Attitude is (almost) everything

“The mind is its own place, and in itself can make a heaven of hell, a hell of heaven.” 

This line, from John Milton’s epic poem, “Paradise Lost” (1667), is spoken by Satan who is trying to make himself feel better about living in hell. He thinks that if he tries real hard, he can make hell seem as good as heaven.

Let’s avoid the theological implications of this phrase and just extract from it a lesson we can apply to our lives. 

Here’s my paraphrase of Milton’s sentence: Though we may not be able to change our circumstances, we can choose how we interpret and respond to our circumstances. Our attitude can be positive or negative. Regardless of your circumstances, you can choose to be an optimist or a pessimist. 

Consider the plight of Peruvians: I’ve been to Peru twice and can attest to the fact that Peruvians are kind, sociable, and happy—even though most live in poverty. Approximately 51% of homes in Peru do not have a refrigerator, and yet, according to the latest study from the Worldwide Independent Network (WIN), Peru has one of the highest happiness rates in the world.

Compare Peruvians with many middle- and upper-class Americans who are relatively safe and well-funded, but live pessimistic, despondent lives.  

Here’s a good example of what I’m talking about: I have a friend who struggles with multiple sclerosis. She moves with the help of a walker or wheelchair. She’s in constant pain. But she’s engaged in life and work and maintains a positive view of the future. (Karen, I admire you so much.)

I don’t mean to minimize the pain and difficulty that we all live with, and some people have more than others. I do want to underscore the choice we all have as to how we respond to difficult times and situations.

I have little patience for people who are perennially negative and pessimistic. I admire and enjoy being with people who are positive and optimistic.

16 Replies to “Attitude is (almost) everything”

  1. Amen❣️ I truly believe this is fundamentally imperative in regards to family, friends, co-workers, and like you said our circumstances. I have strived to approach life with the glass overflowing❣️ William Penn states, true happiness comes from counting your blessings while others are storing up troubles. I think I’d paraphrase that to say…a positive attitude comes from counting our blessings. PTL for all he does❣️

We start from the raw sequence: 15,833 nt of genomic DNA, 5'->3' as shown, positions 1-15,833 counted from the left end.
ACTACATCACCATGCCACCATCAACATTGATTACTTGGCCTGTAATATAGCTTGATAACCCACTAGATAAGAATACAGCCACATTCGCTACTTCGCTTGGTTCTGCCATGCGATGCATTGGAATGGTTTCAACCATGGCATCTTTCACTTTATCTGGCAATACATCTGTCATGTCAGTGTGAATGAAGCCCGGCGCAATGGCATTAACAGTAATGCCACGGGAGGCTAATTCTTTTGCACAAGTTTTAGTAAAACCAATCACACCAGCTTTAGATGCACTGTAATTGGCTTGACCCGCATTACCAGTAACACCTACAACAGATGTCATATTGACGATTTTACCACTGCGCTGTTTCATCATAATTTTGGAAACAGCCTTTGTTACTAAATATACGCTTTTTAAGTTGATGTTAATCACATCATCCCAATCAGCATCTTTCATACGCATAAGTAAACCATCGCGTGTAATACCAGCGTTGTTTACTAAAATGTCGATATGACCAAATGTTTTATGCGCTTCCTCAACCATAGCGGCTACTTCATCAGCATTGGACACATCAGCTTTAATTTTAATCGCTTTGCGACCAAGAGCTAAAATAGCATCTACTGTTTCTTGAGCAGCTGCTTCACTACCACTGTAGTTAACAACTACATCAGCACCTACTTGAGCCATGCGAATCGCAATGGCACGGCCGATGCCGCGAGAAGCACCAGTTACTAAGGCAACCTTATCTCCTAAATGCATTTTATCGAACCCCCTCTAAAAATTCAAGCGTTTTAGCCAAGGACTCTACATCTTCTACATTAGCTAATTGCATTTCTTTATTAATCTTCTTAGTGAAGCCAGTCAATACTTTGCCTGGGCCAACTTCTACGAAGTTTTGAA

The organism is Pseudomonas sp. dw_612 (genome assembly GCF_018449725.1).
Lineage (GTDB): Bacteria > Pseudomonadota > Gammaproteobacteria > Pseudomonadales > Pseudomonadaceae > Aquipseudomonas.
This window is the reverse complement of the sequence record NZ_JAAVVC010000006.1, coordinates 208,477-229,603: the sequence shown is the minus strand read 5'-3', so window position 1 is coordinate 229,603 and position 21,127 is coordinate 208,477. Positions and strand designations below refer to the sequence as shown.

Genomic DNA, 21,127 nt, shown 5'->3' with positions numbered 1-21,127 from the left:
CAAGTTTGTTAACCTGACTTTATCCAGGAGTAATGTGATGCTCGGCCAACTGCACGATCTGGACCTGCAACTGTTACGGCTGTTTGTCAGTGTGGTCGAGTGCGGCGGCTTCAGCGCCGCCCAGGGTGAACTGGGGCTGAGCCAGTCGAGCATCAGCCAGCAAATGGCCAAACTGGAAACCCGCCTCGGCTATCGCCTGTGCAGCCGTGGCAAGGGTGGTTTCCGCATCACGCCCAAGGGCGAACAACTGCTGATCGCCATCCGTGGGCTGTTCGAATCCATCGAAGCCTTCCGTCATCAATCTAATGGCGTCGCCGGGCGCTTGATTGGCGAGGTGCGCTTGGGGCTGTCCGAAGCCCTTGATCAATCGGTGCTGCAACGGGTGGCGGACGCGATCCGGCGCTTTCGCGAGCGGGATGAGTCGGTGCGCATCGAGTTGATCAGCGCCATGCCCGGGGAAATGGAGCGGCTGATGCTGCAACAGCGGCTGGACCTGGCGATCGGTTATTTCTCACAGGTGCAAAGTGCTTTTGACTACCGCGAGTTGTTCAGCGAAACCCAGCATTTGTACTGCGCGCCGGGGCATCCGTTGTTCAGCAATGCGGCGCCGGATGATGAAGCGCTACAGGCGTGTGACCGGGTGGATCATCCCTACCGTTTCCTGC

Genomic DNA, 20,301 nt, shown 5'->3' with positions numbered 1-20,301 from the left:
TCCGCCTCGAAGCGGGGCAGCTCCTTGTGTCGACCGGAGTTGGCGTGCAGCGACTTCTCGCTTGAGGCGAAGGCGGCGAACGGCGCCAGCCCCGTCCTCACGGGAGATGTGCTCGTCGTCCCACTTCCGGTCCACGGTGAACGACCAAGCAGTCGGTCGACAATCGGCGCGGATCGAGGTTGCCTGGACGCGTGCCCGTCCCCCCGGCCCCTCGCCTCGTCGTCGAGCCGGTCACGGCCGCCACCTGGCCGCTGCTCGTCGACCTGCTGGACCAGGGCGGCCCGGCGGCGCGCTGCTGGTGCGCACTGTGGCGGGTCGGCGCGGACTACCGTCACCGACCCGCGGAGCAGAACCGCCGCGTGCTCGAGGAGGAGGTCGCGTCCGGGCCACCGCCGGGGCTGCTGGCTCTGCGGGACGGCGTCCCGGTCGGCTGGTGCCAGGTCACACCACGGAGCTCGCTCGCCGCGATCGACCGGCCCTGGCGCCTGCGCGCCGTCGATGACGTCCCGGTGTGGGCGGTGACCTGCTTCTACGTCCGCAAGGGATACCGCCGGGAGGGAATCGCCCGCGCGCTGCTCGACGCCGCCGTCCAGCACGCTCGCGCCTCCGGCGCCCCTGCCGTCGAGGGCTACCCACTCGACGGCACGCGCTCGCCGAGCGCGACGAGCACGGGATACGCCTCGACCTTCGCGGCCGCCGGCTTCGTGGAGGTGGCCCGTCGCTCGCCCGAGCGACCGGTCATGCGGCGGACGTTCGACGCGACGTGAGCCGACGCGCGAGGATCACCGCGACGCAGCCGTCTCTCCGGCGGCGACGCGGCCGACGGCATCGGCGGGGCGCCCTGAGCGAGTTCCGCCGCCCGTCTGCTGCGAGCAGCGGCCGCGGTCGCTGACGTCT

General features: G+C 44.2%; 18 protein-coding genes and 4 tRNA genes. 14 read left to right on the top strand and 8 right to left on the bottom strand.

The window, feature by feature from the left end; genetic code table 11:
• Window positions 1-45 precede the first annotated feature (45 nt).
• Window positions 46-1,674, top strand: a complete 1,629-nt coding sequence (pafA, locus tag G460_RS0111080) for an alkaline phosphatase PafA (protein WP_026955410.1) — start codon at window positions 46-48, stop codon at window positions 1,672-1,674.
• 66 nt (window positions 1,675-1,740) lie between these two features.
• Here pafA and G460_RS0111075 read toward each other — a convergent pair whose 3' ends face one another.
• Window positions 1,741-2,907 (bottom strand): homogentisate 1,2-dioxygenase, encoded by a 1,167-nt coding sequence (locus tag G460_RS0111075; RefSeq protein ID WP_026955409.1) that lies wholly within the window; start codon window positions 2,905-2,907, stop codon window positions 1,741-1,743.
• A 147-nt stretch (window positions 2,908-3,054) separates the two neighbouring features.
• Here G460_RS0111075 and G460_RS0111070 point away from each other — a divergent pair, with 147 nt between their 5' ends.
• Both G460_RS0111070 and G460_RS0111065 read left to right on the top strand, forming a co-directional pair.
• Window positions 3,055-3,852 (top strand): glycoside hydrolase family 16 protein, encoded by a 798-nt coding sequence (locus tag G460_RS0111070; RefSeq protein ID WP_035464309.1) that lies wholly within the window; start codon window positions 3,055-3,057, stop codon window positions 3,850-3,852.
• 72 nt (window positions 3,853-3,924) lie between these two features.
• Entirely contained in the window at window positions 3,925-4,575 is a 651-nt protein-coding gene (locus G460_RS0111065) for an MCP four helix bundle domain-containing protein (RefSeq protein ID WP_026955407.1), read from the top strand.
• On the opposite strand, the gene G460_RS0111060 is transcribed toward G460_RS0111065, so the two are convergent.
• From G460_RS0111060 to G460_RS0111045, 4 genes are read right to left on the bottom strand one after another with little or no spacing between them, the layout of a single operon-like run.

Thank you.

  2. Don, I drilled this phrase into all my kids as they were growing up: “I may not be responsible for someone else’s action, but I am ALWAYS responsible for my REACTION”.

    That may not speak directly to your point, but it does speak to the truth that we have a choice of response. You might change it to read ” I may not be responsible for my circumstances, but I AM responsible for my response”. Thank you for the reminder.

    Btw…Yes, my kids have quoted that back to me plenty of times…which tends to keep me on my toes :-).

  3. Wonderful words/thoughts. Years ago (but far after 1667), I began each morning with my first-graders with a similar greeting. I told them they could choose to be happy or sad for the day. Even 6 year olds caught on to idea … well, some did! Thanks!

  4. WOW Don, how very important attitude is in Life’s choices.

    I believe God’s guidance is to view all choices with a positive attitude.

    A prolonged negative attitude can send a person’s life spiraling into a life
    not in God’s plan.

  5. I have been struggling with being happy lately, which is unusual for me. Reading this today has helped me see that I need to get back to who I was and be happy. I am very fortunate.

  6. My mom used to say: ‘Think good thoughts’ all the time when I was growing up. At the time, I used to think it was so simplistic. I’ve studied meditation, positive psychology and many forward thinking leadership principles. At the end of the day, it does come down to attitude and our chosen responses…including thinking good thoughts…thanks Mom, you were right!

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